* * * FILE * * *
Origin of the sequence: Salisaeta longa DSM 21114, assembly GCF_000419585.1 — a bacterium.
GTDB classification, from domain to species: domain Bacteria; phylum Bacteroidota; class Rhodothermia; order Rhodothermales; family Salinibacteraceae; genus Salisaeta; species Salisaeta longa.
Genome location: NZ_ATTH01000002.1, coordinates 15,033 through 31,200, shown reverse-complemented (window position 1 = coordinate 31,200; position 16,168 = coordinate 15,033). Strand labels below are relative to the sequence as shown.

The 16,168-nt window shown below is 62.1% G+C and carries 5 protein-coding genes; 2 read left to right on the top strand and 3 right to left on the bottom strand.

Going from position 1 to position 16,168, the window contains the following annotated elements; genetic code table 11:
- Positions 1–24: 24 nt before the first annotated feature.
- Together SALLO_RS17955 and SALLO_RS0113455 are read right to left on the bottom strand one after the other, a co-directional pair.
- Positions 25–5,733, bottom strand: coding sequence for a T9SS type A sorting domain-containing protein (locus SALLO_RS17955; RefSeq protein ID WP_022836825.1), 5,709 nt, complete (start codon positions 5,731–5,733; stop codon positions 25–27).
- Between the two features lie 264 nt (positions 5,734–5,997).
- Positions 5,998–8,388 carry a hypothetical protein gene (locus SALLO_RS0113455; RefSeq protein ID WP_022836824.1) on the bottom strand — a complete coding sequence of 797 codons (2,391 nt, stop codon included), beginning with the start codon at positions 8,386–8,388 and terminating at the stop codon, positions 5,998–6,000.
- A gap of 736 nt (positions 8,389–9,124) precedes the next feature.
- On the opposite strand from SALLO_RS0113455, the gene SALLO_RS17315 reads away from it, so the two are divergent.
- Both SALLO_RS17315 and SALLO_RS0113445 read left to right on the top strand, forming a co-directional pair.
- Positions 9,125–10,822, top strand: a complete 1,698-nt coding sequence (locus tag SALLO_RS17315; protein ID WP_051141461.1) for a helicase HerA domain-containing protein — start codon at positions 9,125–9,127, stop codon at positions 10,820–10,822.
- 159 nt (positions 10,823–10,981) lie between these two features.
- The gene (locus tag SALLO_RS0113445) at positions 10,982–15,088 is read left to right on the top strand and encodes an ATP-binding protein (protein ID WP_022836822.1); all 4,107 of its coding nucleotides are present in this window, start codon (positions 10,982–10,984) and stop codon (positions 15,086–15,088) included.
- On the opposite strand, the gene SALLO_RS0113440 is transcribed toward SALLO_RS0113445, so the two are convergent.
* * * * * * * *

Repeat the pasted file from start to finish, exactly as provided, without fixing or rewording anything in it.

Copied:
Origin of the sequence: Salisaeta longa DSM 21114, assembly GCF_000419585.1 — a bacterium.
GTDB classification, from domain to species: domain Bacteria; phylum Bacteroidota; class Rhodothermia; order Rhodothermales; family Salinibacteraceae; genus Salisaeta; species Salisaeta longa.
Genome location: NZ_ATTH01000002.1, coordinates 15,033 through 31,200, shown reverse-complemented (window position 1 = coordinate 31,200; position 16,168 = coordinate 15,033). Strand labels below are relative to the sequence as shown.

The 16,168-nt window shown below is 62.1% G+C and carries 5 protein-coding genes; 2 read left to right on the top strand and 3 right to left on the bottom strand.

Going from position 1 to position 16,168, the window contains the following annotated elements; genetic code table 11:
- Positions 1–24: 24 nt before the first annotated feature.
- Together SALLO_RS17955 and SALLO_RS0113455 are read right to left on the bottom strand one after the other, a co-directional pair.
- Positions 25–5,733, bottom strand: coding sequence for a T9SS type A sorting domain-containing protein (locus SALLO_RS17955; RefSeq protein ID WP_022836825.1), 5,709 nt, complete (start codon positions 5,731–5,733; stop codon positions 25–27).
- Between the two features lie 264 nt (positions 5,734–5,997).
- Positions 5,998–8,388 carry a hypothetical protein gene (locus SALLO_RS0113455; RefSeq protein ID WP_022836824.1) on the bottom strand — a complete coding sequence of 797 codons (2,391 nt, stop codon included), beginning with the start codon at positions 8,386–8,388 and terminating at the stop codon, positions 5,998–6,000.
- A gap of 736 nt (positions 8,389–9,124) precedes the next feature.
- On the opposite strand from SALLO_RS0113455, the gene SALLO_RS17315 reads away from it, so the two are divergent.
- Both SALLO_RS17315 and SALLO_RS0113445 read left to right on the top strand, forming a co-directional pair.
- Positions 9,125–10,822, top strand: a complete 1,698-nt coding sequence (locus tag SALLO_RS17315; protein ID WP_051141461.1) for a helicase HerA domain-containing protein — start codon at positions 9,125–9,127, stop codon at positions 10,820–10,822.
- 159 nt (positions 10,823–10,981) lie between these two features.
- The gene (locus tag SALLO_RS0113445) at positions 10,982–15,088 is read left to right on the top strand and encodes an ATP-binding protein (protein ID WP_022836822.1); all 4,107 of its coding nucleotides are present in this window, start codon (positions 10,982–10,984) and stop codon (positions 15,086–15,088) included.
- On the opposite strand, the gene SALLO_RS0113440 is transcribed toward SALLO_RS0113445, so the two are convergent.